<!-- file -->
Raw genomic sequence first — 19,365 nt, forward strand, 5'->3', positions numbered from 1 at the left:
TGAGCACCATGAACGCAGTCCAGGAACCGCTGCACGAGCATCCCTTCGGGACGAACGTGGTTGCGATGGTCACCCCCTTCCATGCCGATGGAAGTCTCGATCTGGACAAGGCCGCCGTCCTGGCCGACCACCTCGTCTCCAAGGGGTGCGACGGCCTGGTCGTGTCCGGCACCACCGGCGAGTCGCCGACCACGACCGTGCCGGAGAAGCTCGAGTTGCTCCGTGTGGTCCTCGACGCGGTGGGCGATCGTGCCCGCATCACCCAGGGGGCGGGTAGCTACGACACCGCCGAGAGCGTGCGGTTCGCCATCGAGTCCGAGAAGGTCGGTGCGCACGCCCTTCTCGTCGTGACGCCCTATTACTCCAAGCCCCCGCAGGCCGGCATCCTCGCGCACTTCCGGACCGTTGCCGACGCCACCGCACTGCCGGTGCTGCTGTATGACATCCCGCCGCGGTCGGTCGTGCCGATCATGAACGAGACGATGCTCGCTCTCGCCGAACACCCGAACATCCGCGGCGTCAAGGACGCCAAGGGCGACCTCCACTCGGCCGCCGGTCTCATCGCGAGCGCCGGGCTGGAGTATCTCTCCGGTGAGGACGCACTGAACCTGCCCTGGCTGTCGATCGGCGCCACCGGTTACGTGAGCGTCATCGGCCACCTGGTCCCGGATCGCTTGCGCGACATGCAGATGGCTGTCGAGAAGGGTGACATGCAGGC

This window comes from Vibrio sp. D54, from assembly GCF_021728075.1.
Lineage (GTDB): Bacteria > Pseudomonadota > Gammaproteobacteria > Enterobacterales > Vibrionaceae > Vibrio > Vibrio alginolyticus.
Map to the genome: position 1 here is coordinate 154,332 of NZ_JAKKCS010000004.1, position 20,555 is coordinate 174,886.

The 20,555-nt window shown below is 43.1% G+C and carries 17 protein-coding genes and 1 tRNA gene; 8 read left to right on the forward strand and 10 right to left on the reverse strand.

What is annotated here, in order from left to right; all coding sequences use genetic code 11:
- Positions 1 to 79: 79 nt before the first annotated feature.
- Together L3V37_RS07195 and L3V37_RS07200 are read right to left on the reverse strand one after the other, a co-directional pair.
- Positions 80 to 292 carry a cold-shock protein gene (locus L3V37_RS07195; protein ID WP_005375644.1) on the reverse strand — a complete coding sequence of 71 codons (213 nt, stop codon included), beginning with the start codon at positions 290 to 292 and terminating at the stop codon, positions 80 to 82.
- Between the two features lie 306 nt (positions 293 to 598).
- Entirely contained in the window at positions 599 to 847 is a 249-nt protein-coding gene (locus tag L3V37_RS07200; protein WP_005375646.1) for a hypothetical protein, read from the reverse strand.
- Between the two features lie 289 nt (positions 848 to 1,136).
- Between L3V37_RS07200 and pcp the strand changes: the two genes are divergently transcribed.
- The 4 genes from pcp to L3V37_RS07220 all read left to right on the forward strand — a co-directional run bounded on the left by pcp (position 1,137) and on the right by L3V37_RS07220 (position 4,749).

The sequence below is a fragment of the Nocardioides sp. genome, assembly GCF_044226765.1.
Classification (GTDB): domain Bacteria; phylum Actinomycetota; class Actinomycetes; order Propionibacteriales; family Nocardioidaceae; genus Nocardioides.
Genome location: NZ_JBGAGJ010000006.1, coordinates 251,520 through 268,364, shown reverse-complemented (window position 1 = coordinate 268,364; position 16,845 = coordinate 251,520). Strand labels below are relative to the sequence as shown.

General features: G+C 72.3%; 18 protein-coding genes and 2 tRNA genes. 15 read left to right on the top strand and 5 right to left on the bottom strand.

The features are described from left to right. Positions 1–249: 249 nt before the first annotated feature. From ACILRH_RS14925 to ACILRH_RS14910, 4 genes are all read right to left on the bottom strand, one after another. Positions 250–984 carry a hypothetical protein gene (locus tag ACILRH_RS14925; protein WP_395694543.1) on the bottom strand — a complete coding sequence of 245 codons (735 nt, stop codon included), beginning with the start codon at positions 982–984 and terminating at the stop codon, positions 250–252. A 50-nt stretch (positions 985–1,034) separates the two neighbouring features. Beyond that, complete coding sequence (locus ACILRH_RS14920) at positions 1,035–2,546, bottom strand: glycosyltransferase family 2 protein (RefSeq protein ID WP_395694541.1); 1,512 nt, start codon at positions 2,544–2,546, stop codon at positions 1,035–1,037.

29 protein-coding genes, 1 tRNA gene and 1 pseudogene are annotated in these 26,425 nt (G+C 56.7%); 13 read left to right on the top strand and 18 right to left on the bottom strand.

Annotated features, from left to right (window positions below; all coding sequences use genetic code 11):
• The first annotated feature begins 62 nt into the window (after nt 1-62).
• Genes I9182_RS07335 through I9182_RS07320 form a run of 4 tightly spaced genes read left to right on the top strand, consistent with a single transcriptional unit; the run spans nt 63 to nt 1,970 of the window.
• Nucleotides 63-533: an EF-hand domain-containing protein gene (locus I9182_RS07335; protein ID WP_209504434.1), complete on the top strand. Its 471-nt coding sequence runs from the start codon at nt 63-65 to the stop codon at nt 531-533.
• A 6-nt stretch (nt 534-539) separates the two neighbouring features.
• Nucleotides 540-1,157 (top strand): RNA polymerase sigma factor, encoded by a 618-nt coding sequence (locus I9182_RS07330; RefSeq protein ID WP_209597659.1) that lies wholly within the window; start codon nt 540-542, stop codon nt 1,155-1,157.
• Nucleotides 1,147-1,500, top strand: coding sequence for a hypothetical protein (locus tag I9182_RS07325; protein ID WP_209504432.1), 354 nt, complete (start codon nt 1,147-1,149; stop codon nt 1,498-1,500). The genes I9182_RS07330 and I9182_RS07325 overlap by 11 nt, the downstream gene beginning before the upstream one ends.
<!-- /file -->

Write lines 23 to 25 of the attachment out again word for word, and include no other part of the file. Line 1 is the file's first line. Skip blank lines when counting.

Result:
• The first annotated feature begins 62 nt into the window (after nt 1-62).
• Genes I9182_RS07335 through I9182_RS07320 form a run of 4 tightly spaced genes read left to right on the top strand, consistent with a single transcriptional unit; the run spans nt 63 to nt 1,970 of the window.
• Nucleotides 63-533: an EF-hand domain-containing protein gene (locus I9182_RS07335; protein ID WP_209504434.1), complete on the top strand. Its 471-nt coding sequence runs from the start codon at nt 63-65 to the stop codon at nt 531-533.